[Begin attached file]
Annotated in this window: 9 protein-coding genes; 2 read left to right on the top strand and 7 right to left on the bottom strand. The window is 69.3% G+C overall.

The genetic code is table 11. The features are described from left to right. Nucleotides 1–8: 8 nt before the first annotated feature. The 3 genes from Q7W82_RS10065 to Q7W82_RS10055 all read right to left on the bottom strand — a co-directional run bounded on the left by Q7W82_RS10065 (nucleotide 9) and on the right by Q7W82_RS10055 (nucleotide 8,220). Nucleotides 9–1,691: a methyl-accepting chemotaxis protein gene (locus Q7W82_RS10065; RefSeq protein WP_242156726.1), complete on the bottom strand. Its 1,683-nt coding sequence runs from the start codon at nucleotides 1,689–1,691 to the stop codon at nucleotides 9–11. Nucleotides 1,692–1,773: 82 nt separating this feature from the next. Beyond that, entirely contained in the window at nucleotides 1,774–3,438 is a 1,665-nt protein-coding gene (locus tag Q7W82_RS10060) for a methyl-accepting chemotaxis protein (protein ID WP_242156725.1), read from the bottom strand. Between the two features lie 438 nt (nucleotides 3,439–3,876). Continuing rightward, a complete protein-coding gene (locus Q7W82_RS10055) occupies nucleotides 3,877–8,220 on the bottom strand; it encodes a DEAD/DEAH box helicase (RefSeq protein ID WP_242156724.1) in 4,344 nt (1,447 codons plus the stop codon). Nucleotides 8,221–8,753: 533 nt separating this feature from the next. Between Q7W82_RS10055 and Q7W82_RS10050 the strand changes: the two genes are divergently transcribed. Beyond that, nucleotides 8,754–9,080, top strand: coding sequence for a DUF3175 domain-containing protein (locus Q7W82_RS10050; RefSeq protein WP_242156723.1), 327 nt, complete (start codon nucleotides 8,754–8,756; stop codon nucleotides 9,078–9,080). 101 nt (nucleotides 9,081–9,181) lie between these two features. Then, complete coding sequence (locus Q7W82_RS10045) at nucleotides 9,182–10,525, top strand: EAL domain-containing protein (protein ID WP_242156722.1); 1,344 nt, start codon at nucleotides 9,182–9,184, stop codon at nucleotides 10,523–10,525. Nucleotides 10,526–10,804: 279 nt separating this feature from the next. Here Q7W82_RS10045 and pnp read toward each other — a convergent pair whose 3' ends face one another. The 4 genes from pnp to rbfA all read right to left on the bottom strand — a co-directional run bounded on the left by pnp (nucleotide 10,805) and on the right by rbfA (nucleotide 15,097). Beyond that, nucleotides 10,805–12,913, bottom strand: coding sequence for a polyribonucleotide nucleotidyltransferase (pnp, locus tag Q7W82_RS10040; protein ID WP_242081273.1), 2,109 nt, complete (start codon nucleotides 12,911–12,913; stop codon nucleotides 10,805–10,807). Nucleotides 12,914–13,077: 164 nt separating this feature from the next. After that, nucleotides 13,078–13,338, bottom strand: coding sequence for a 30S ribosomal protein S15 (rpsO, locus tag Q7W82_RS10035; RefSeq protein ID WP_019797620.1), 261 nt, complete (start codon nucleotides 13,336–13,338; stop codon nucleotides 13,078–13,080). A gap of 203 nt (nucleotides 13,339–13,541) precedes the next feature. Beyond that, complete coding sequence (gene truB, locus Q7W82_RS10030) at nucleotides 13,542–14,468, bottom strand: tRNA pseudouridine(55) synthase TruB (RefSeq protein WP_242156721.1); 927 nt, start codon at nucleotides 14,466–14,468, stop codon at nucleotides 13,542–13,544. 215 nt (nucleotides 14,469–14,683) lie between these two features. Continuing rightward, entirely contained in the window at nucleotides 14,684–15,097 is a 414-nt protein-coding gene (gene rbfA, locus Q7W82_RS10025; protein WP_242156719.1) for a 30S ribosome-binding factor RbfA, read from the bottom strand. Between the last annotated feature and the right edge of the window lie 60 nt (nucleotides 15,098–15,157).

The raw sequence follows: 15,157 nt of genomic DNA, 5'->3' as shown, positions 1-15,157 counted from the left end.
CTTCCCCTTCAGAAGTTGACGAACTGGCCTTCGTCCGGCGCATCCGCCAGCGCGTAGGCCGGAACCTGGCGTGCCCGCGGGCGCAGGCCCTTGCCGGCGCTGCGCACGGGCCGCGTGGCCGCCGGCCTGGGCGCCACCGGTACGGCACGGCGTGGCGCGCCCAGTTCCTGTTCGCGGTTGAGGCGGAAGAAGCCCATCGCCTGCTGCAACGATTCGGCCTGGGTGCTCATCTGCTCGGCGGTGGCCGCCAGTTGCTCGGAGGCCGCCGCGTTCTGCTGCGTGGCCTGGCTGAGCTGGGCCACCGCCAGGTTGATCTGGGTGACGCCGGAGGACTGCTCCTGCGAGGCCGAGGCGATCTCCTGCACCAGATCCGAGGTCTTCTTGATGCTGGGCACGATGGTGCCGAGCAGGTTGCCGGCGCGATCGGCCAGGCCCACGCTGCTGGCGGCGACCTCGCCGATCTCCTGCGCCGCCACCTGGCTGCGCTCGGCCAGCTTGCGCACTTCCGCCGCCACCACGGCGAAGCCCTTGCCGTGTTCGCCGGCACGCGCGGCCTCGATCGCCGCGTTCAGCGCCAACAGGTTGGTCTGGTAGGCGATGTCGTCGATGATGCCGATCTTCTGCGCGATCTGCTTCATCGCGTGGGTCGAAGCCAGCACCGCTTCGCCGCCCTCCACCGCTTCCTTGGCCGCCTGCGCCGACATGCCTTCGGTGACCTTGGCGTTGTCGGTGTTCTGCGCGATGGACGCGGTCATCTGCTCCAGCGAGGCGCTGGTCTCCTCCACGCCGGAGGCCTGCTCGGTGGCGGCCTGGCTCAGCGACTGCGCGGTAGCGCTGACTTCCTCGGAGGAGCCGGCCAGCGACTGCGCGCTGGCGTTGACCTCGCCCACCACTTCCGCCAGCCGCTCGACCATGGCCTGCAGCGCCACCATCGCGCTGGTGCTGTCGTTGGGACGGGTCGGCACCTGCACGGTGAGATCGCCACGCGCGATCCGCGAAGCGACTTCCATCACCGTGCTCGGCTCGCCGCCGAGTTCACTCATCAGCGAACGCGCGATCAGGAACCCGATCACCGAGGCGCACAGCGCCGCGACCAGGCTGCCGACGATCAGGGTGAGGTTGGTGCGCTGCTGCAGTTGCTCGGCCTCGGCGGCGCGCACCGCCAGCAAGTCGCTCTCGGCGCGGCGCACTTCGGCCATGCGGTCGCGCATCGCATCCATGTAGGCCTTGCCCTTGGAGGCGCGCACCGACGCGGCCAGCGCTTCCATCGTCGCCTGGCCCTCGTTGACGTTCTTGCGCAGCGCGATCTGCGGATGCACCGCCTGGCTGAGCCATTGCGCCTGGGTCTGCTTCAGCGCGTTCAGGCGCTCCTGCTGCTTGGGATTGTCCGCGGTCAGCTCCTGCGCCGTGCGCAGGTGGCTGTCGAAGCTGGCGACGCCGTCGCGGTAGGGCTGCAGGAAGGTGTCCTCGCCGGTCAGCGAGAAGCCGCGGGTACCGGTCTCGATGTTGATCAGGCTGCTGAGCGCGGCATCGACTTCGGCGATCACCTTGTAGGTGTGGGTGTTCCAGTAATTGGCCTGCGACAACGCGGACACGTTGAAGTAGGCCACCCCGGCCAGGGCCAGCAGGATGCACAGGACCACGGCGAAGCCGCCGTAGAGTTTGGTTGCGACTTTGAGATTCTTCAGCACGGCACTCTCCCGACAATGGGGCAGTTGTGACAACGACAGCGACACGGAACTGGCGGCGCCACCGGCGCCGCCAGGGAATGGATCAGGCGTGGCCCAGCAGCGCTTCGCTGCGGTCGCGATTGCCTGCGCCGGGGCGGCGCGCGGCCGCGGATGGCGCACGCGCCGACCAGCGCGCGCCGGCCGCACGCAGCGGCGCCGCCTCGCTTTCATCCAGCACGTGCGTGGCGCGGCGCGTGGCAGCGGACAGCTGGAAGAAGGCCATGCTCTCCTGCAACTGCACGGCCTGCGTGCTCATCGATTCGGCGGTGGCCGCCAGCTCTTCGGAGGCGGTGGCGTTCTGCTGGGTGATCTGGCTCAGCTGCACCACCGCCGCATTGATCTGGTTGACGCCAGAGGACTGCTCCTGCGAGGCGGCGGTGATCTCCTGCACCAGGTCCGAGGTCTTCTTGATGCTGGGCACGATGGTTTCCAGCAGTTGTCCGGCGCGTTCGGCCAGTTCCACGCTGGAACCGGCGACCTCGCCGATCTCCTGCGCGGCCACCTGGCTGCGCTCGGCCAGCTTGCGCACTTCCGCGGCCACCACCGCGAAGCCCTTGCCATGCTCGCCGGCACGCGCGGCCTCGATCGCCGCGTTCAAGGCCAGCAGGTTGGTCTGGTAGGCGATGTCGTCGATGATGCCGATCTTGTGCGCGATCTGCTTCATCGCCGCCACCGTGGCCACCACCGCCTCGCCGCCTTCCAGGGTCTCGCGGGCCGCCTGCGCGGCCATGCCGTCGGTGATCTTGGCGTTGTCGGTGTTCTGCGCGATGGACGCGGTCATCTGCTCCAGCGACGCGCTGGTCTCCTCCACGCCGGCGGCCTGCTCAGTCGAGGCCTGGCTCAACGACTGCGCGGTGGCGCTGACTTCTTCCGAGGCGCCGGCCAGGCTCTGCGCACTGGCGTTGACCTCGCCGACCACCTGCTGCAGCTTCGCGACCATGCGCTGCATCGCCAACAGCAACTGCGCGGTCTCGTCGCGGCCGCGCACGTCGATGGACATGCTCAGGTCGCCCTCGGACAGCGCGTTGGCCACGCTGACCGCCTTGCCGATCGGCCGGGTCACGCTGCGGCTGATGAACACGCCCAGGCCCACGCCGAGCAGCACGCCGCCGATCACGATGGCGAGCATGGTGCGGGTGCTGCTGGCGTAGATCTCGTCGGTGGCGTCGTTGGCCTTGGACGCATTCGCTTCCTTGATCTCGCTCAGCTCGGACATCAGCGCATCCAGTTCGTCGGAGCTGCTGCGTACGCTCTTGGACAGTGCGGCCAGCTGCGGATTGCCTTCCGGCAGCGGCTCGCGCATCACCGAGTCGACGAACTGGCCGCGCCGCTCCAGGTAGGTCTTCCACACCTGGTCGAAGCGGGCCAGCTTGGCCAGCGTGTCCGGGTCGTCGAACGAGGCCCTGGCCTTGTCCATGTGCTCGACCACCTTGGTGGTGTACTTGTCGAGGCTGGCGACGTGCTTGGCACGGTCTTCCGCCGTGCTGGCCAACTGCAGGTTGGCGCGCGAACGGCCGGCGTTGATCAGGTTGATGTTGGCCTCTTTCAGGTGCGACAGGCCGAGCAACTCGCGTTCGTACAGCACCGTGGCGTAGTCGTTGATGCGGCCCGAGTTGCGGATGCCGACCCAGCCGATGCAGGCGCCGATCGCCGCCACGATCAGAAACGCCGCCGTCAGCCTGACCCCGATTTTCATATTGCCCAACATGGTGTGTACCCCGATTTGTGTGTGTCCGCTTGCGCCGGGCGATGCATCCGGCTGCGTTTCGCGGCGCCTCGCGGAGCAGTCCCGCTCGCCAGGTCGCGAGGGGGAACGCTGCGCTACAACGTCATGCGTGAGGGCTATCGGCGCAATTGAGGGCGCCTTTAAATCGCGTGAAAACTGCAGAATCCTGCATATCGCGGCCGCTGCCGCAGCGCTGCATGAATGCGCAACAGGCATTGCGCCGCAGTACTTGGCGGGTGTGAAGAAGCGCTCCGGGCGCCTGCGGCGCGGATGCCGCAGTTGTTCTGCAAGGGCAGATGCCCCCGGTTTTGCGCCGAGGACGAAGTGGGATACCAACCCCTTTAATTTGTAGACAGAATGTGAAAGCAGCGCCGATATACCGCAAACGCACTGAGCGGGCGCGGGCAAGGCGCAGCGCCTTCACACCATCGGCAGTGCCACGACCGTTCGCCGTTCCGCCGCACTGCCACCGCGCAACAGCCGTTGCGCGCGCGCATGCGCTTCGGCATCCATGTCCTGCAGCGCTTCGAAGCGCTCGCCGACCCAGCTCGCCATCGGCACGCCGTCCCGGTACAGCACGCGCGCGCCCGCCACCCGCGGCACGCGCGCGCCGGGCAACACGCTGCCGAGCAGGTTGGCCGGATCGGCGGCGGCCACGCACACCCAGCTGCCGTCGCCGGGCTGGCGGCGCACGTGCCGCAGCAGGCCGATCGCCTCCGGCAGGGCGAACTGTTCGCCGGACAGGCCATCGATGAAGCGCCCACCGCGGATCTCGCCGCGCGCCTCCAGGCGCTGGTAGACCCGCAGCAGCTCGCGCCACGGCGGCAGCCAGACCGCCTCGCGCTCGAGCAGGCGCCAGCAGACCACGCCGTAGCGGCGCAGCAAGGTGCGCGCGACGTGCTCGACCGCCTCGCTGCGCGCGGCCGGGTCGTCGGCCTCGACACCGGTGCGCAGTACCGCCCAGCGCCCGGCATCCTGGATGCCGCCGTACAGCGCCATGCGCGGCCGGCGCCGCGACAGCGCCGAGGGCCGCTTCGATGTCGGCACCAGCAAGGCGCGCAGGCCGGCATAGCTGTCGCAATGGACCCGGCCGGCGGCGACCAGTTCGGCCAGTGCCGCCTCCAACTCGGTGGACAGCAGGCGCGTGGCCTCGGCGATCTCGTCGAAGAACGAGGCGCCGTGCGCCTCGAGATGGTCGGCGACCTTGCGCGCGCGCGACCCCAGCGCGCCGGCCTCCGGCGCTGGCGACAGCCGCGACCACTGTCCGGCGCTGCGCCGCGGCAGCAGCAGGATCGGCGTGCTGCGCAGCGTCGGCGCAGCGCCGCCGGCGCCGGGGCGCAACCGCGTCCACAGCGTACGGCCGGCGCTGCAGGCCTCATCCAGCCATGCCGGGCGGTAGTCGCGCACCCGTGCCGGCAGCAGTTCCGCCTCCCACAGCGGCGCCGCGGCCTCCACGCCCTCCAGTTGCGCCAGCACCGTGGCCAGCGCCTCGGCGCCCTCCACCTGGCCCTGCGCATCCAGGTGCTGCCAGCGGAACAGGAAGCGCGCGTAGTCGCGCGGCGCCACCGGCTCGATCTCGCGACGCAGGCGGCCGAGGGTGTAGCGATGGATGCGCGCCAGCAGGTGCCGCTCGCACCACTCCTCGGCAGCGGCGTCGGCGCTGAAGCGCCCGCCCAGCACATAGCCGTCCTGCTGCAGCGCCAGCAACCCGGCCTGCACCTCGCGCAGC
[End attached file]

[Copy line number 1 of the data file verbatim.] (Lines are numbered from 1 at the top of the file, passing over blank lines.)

Annotated in this window: 9 protein-coding genes; 2 read left to right on the top strand and 7 right to left on the bottom strand. The window is 69.3% G+C overall.